Menlo Park planning commissioners
question council's overruling
of their duplex decision
After the Menlo Park Planning Commission unanimously said yes to plans for a duplex at 1976 Menalto Ave., the City Council said no. City officials usually accept such differences of opinion with equanimity. But not this time.
"I'm not happy with how the council handled this decision and I'm very concerned with the ramifications for future Planning Commission decisions," commission chair Katie Ferrick told the Almanac, whose opinions matched those expressed by several fellow commissioners.
"It creates a great deal of uncertainty for anyone considering a major remodel or new home project," she said. "It also adds a great amount to the cost and time involved when contemplating a project. Further, it undermines and diminishes the value of the work planning commissioners and planning staff put into analyzing projects such as this."
Billy McNair, the owner of 1976 Menalto Ave. in the Willows neighborhood of Menlo Park, applied last year to build a duplex on the 112-foot by 54-foot lot. The area's zoning allows two residences on the property, but he needed variances because of the size and layout, as well as permission to remove three heritage trees.
The Planning Commission reviewed the details during a study session and visited the site before voting 6-0-1 to approve the project, with new commissioner John Onken abstaining.
The 22 neighbors opposed to the project appealed to the council, who overturned the approval with a 4-1 vote, Mayor Peter Ohtaki dissenting, in February.
Planning Commissioner Henry Riggs expressed disappointment at the plan's rejection after the applicant made all requested changes and incorporated neighbors' feedback. However, "the bigger problem is that a unanimous, informed Planning Commission vote means so little," he said.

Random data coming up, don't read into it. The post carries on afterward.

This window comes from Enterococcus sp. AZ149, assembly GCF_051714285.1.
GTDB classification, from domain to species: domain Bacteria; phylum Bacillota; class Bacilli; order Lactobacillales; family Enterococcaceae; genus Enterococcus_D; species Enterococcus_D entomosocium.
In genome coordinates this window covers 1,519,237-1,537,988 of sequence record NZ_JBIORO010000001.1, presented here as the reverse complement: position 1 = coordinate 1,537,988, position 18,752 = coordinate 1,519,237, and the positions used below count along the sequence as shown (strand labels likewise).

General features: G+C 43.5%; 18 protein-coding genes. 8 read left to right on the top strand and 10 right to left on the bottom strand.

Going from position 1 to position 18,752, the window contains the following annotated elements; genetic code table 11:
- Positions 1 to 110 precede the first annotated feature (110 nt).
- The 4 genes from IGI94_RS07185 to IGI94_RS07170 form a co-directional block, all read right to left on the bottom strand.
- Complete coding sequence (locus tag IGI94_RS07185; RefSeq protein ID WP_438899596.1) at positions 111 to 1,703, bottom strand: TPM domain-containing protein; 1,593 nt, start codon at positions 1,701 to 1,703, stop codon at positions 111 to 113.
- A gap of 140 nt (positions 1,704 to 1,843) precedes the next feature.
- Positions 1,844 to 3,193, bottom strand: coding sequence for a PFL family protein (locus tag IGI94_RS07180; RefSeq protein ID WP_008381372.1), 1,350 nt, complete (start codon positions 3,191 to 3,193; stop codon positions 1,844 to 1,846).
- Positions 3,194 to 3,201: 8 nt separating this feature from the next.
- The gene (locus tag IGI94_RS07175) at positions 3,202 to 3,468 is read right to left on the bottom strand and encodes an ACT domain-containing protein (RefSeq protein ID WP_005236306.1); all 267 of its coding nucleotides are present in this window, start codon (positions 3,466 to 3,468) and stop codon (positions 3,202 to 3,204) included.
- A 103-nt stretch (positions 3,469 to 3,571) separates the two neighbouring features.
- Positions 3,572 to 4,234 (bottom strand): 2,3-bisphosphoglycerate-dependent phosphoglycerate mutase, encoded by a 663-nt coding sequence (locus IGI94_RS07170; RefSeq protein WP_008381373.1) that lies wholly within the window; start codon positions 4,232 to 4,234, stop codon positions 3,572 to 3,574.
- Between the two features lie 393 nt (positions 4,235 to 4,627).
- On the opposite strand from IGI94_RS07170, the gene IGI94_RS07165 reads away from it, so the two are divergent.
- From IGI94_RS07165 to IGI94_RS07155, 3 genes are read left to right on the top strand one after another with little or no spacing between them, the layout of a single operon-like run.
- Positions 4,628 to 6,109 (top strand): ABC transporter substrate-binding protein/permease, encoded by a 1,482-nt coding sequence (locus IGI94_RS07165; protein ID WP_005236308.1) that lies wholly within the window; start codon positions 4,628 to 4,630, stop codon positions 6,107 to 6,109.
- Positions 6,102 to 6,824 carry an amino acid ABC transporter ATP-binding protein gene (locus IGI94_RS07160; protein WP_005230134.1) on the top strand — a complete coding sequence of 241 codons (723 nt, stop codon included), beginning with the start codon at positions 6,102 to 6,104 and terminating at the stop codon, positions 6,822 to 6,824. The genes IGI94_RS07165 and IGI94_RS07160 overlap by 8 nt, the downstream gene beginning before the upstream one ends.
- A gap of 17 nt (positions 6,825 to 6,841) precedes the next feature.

Leaving the council to make decisions "in an emotional setting, partially informed and (with) no fact-checking of appellant claims compared with the complete perspective of two commission hearings" is what a good process is designed to avoid, for the sake of neighbors and applicants, according to Mr. Riggs.
Councilman Ray Mueller had asked the council to consider taking a re-vote on the project, saying he had now visited the site and may have come to some wrong conclusions. But his motion, made late during a long evening on March 5, died for lack of support. His colleagues indicated they didn't see enough new information to justify a reconsideration, and expressed concern about the workload already facing the council in upcoming months.
"The refusal last week to re-consider their earlier, half-informed, late-night vote was, well, bizarre," said Mr. Riggs. "Maybe council should be limited to four hour meetings — none of us are at our best when it gets that late — they met from 5:30 p.m. to 1 a.m. or later twice in a row."
Late hours aside, Planning Commissioner John Kadvany said the council's comments about the number of upcoming agenda items — "so therefore where would a reconsideration be fit in, is a complete violation of any sense of process," especially for an applicant who has already invested approximately $65,000 and in light of the pressure on the city to add housing.
Deciding not to reconsider their vote won't save the city any time, he said, since staff will now have to evaluate another proposal for the site that will then go to the Planning Commission again, which will have to juggle projects to make room for the review, and potentially opens the door to another appeal to the council.
"This was a 6-0-1 vote from the Planning Commission," Mr. Kadvany said. "McNair says, if it had been something like 4-3, then there would be a case that 'some on the PC got this wrong'. But just what did we get wrong? What was flawed?"